Credit specialist Cairn Capital has announced the closure of its Cairn Subordinated Financials Fund after just over two years, having notched up returns of 65% and a very strong risk-adjusted performance.
The redemption of all the shares in the fund took place on 31 December and all the proceeds have been returned to investors – two thirds of whom have chosen to reinvest in other Cairn Capital products, according to the firm.
The fund generated a net return of 64.92% from its launch in October 2011 to the end of December 2013, giving an annualised return of 25.89% on an annualised weekly volatility over the life of the fund of just 7.33%.
“We have managed dedicated legacy subordinated financials mandates since 2009 and launched the fund in October 2011 at the height of the systemic crisis, when we saw deep value even though others were exiting,” said senior portfolio manager Philippe Kellerhals.
“Performance beat our expectations and we no longer believe the strategy can continue to produce these types of returns. The opportunity set in subordinated financials is narrower now and better suited to higher conviction, more focused positioning or as part of a broader credit strategy.”
Andrew Jackson, Cairn’s chief investment officer, added: “Investors in the fund have enjoyed strong returns and now that the value to support a dedicated fund has passed we feel it is appropriate to return investors’ capital.”
He added: “Subordinated financials continues to be a very active asset class for Cairn Capital, but more effectively pursued as part of broader mandates. We are particularly pleased that to date 68% of the capital previously in dedicated subordinated financials strategies has subsequently been or is expected to be re-invested with Cairn Capital – primarily in broader, multi-credit asset class strategies.”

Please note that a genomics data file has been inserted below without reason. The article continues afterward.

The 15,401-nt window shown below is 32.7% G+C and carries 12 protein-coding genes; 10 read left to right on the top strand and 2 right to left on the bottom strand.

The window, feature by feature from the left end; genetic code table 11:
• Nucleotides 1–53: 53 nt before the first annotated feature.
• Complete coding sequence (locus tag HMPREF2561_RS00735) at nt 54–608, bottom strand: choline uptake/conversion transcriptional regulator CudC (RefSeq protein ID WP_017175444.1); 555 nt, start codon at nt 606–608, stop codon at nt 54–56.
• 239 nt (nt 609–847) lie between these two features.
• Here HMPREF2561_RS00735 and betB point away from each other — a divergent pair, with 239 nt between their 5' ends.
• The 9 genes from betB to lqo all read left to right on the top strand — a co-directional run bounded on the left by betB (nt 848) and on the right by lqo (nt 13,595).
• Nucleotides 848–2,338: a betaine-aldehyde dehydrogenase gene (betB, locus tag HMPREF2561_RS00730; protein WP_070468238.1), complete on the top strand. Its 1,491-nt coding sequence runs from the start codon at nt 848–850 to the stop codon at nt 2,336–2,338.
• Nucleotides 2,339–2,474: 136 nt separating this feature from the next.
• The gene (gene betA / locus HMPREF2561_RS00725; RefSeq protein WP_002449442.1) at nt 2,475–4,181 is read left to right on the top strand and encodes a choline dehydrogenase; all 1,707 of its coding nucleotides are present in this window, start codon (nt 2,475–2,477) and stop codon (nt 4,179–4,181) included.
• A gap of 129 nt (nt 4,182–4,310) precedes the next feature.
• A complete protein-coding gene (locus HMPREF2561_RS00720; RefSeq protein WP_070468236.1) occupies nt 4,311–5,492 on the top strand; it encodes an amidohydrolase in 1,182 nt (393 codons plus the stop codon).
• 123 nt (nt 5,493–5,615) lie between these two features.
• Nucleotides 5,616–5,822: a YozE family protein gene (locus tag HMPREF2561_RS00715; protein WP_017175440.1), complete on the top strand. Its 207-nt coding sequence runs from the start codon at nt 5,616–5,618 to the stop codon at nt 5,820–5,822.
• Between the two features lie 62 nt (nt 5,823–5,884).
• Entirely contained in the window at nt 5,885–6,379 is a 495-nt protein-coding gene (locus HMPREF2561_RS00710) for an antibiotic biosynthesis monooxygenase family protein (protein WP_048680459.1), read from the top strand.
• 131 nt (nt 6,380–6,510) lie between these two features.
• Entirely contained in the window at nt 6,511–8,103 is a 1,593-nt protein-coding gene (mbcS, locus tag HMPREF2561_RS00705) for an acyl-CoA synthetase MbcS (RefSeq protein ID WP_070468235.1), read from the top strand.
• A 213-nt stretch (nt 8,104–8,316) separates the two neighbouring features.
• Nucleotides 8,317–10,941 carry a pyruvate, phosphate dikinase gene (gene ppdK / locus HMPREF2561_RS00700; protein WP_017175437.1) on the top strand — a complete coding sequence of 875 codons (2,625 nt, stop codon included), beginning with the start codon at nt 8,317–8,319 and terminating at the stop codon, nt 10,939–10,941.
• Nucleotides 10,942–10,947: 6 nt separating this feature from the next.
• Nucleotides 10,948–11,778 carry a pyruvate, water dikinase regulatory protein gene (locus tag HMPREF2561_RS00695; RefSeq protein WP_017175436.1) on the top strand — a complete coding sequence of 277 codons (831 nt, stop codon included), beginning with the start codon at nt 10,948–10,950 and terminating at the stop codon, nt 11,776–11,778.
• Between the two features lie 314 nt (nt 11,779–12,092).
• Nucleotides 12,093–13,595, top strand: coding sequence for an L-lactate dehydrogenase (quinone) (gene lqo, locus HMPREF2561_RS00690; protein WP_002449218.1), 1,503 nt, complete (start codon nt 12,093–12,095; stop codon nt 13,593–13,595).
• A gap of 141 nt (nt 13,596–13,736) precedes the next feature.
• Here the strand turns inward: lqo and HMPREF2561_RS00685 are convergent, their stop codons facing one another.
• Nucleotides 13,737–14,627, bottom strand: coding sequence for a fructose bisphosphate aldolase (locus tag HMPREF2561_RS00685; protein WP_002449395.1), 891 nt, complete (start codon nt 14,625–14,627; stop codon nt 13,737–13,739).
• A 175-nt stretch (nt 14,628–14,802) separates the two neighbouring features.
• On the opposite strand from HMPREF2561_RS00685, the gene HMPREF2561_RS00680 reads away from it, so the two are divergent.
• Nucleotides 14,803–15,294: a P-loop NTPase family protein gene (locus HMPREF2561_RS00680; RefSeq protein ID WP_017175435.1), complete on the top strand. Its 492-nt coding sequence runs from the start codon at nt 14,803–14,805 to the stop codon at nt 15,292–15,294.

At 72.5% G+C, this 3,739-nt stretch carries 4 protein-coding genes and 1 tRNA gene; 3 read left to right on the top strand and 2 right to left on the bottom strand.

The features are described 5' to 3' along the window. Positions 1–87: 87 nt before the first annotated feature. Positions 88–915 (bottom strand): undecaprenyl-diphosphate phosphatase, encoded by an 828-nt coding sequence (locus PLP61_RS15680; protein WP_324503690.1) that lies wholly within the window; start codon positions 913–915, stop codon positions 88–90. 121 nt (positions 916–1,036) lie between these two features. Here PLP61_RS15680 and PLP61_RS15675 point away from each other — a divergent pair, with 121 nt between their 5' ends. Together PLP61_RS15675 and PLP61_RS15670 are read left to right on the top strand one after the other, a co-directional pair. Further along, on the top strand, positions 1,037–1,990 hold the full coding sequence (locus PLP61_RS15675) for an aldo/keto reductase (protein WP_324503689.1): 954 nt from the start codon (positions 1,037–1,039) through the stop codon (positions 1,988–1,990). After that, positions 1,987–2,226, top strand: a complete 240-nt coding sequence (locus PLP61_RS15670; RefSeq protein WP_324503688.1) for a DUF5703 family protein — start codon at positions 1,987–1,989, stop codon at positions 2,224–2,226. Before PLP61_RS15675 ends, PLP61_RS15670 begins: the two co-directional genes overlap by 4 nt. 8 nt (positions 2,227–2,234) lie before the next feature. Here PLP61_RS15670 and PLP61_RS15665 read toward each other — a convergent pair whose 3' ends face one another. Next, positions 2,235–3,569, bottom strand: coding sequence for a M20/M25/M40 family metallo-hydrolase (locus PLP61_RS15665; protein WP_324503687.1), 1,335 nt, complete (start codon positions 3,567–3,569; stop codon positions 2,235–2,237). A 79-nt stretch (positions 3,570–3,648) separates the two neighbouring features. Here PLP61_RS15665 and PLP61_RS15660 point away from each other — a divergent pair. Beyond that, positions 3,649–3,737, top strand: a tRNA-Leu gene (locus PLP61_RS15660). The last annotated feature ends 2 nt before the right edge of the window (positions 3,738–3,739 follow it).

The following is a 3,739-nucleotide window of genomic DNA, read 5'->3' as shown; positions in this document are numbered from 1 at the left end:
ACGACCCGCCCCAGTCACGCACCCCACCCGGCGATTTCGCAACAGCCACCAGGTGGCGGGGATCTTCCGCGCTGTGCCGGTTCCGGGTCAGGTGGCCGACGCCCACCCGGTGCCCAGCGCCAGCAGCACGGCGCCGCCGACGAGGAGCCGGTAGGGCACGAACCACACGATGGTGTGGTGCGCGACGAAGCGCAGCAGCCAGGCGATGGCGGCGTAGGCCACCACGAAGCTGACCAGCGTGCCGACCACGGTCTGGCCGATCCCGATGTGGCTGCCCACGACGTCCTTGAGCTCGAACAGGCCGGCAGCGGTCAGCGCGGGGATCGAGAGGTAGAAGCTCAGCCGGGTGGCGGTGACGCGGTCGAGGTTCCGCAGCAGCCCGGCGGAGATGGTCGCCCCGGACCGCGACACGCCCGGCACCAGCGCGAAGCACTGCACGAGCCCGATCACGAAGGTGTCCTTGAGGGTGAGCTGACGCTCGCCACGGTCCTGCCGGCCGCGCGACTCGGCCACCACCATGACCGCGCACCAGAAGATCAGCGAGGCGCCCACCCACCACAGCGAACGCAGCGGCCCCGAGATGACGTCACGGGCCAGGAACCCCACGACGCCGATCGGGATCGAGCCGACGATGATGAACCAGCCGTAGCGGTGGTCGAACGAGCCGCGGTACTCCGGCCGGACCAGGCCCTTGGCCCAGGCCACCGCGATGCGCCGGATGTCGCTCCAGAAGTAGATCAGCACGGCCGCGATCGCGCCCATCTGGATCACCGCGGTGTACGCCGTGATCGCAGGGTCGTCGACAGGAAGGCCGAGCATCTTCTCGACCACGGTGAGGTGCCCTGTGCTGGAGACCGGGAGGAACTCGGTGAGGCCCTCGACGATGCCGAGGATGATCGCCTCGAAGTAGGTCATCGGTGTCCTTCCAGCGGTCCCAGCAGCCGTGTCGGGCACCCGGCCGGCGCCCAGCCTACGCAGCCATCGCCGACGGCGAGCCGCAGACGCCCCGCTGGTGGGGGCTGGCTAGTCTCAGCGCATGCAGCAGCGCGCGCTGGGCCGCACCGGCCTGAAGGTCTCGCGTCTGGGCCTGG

Along with the redemption of the fund, Cairn has also returned or reallocated capital in all dedicated legacy subordinated financials mandates managed by the firm. These segregated mandates, which had been in operation since mid-2009, generated returns in excess of 110%. The firm said that over £278 million of investor capital has been returned or reallocated.
“Cairn Capital sees attractive value in only a limited number of subordinated financials bonds on both an absolute and relative basis which no longer supports a thematic long-biased fund,” the firm said in a statement.
“Instead, Cairn feels that those narrower opportunities can be better exploited in a broader corporate high yield and crossover strategy which can extract alpha from the remaining opportunities in subordinated financials as well as in other non-financial sectors.”
London-based Cairn is a credit asset management and advisory firm that was set up in 2004. It provides a full-service credit asset management, advisory and securities restructuring platform with a particular focus on the European credit markets. Its discretionary assets under management as at 31 November 2013 were $3.34 billion.
The firm launched the Subordinated Financials Fund in 2011 to exploit the significant price dislocation of legacy subordinated debt issued by financial institutions as a result of heightened sovereign debt concerns and the perceived poor capital and liquidity position of European banks.
From the outset the fund was expected to have a limited lifetime, targeting a return of at least 25% over the first year and annualised double-digit returns thereafter. However, returns were fuelled as strong central bank liquidity support, reduced sovereign concerns and positive steps by banks to strengthen their capital ratios and reduce leverage all contributed to lower risk premia – pushing up the prices of legacy subordinated debt.
As a result, the firm said, the deep value that Cairn had identified at the time of the fund’s launch – affording the opportunity to generate significant alpha in a market characterised by distress and volatility – had been extracted in a shorter time period than originally envisaged, although it added that the opportunistic nature of the strategy and the finite timescale for its execution had been clearly identified at the fund’s inception.